HEAD CHEF MICHAEL WRAY FROM HELL'S KITCHEN TO LOVE
by Jonathan Williams Photos courtesy of Michael Wray
From the February 2006 issue of Prick Magazine.
Chef Michael Wray with his wife Lola.
While most guys take their girlfriends out for expensive dinners on Valentine's Day, Chef Michael Wray is usually too busy cooking up some romance for other couples. But when you're a young, tattooed chef who's married to a burlesque performer and former stripper, those Valentine's festivities can only be put off for so long.
"Usually we celebrate the day after Valentine's Day and we call it Love Day," he says. "We make up our own Valentine's Day sort of deal because I usually have to work on Valentine’s Day."
Wray has worked hard to become the celebrity chef he is today. He started out washing dishes and peeling onions in a French restaurant in his hometown of Fort Collins, Colo. and ended up preparing dishes at swanky Hollywood eateries such as White Lotus and the Sunset Room.
"I never even finished high school and I've stayed with cooking ever since I was 16 years old," he says. "I washed dishes for probably two years just working my way up in different levels of restaurants. I've never worked in a restaurant more than a year because I just get bored and move on. I want to open my own restaurant and do my own thing, so I've always just worked in restaurants to get a feel of how they do things."
As the winner of last year's Fox reality show Hell's Kitchen, Wray's dream of opening his own place will soon come true.
"I was very passionate about what I wanted to do and luckily I got on [the show]," he continues. "I got fired for trying to get on this show and just going on too many interviews. Before I even knew that I had gotten on the show, they sort of gave me a choice of don't go on anymore of these interviews and stay here and work or you're going to be fired. And I chose to try to pursue it."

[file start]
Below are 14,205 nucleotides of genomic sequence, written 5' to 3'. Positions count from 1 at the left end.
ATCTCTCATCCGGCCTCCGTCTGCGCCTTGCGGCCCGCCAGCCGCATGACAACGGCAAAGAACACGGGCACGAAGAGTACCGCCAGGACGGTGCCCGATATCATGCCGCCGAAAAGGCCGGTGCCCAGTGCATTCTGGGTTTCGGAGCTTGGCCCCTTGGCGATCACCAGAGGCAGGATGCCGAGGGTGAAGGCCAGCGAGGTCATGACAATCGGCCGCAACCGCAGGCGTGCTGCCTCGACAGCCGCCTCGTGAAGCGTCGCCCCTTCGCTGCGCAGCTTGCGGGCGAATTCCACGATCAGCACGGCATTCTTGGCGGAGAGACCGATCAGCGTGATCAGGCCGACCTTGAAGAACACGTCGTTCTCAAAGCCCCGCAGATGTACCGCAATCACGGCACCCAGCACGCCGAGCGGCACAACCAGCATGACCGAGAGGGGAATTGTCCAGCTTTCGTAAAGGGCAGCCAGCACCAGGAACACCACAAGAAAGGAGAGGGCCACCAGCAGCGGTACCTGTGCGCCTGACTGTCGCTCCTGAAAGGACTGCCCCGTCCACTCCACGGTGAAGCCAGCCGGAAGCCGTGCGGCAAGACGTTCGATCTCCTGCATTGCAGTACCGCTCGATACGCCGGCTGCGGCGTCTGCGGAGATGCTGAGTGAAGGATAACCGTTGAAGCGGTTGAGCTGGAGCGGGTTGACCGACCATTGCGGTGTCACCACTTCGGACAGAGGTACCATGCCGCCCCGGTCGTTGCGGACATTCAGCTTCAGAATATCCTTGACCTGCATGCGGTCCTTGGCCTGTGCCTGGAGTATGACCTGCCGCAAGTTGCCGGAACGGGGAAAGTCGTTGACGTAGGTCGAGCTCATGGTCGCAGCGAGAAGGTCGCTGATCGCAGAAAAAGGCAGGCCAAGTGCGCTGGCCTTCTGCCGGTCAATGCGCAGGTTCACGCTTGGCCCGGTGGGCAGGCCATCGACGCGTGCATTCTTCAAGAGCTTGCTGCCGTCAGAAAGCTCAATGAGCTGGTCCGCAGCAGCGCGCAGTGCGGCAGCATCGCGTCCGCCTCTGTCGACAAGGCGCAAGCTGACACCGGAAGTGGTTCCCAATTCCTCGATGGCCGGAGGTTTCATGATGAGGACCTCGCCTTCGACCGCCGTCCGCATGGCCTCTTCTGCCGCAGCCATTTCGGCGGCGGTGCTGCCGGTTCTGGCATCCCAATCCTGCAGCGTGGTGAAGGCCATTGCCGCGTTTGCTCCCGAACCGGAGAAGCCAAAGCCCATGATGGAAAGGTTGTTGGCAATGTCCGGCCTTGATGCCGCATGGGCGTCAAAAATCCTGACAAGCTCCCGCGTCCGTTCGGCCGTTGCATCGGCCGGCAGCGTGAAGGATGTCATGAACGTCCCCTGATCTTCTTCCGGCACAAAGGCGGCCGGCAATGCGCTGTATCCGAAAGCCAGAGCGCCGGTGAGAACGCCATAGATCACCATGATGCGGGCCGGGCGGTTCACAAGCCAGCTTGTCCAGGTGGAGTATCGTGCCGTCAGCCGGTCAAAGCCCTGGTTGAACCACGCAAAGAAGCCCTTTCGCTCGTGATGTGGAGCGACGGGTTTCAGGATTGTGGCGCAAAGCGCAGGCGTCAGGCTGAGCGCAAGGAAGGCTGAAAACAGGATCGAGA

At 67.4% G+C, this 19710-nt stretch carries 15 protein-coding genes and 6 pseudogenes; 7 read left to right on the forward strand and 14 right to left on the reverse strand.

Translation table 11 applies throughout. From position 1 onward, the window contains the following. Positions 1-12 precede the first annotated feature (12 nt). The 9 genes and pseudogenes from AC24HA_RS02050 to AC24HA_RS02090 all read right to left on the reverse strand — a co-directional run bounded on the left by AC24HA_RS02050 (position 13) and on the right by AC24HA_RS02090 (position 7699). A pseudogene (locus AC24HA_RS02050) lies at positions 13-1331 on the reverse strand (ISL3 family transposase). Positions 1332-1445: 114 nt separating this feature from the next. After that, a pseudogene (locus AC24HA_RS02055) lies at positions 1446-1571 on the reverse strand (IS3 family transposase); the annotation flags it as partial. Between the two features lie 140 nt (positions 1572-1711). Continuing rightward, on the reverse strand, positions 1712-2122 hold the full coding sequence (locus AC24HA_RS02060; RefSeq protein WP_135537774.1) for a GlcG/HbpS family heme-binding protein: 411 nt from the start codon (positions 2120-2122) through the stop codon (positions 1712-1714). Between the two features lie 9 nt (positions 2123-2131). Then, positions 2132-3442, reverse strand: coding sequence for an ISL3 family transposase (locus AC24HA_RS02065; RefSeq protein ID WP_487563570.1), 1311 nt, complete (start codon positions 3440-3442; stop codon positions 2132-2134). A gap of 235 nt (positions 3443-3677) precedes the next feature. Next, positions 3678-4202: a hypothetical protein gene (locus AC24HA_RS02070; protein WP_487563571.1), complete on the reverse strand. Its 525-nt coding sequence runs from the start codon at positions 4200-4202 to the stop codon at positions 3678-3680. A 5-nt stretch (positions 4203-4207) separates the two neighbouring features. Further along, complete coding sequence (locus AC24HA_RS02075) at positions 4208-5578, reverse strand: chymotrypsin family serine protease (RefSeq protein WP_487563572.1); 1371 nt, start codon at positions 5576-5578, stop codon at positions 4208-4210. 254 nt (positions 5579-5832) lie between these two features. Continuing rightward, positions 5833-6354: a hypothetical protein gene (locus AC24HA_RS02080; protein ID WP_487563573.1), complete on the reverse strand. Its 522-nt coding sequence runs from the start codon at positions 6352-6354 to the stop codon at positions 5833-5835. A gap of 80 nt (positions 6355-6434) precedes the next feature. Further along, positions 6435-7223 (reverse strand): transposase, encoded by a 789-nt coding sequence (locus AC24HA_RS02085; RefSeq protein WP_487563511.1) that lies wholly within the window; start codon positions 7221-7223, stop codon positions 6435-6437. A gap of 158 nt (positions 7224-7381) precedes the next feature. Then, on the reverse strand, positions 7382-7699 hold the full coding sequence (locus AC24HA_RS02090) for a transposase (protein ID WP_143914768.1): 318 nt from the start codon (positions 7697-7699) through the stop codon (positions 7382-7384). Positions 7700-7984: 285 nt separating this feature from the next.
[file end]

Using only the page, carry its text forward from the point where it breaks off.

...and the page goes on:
Wray's passion for cooking is reflected in most of his tattoos as well. He has tattoos of tuna, surf 'n' turf (a T-bone steak on one hand and a lobster tail on the other), a Dungeness crab, and "Head Chef" across his knuckles.
"There's a whole new generation of chef's who are skinny and tattooed and work too much and there's not that whole fat executive chef job anymore," he says. "I've gotten tattooed since I was 12 years old, so I have a lot of really crappy tattoos also that I've been trying to fix over the years. I really love what I do, so I get chef knives and stuff instead of swords and skulls. [My wife and I] try to get tattooed every other month. They keep getting smaller and smaller because we're running out of room."
He also has a few tattoos that represent his own chef knife company, Skull and Cleavers, and his love of tattoos is also reflected in the knives he sells online.
"The logo for my knife company is two cleavers with a skull," he says, "and I just got a new tattoo in San Francisco that I really like that's a cobra and a chef knife and it has a banner with my company name on it. I make the blades myself and I cast silver and do a lot of welding. I have a brass knuckles set of knives and lots of skulls and whatnot on the knives. I want to have fun with it."
But he says the knives are really just something to occupy his time until his Vegas restaurant opens later this year. And as the ultimate Valentine's tribute to his wife, Lola, the restaurant will be called Lolapop and will be a cross between Benihana and Cocktail with burlesque shows and upscale food.
"I want to have performance art and bring a lot of the kitchen into the restaurant and have little grottos and booths that are way tucked out of the way," he says. "I'd definitely have a stage and have [the dancers] up there so everybody could stare at them. It would definitely be very upscale as far as the food goes and the atmosphere."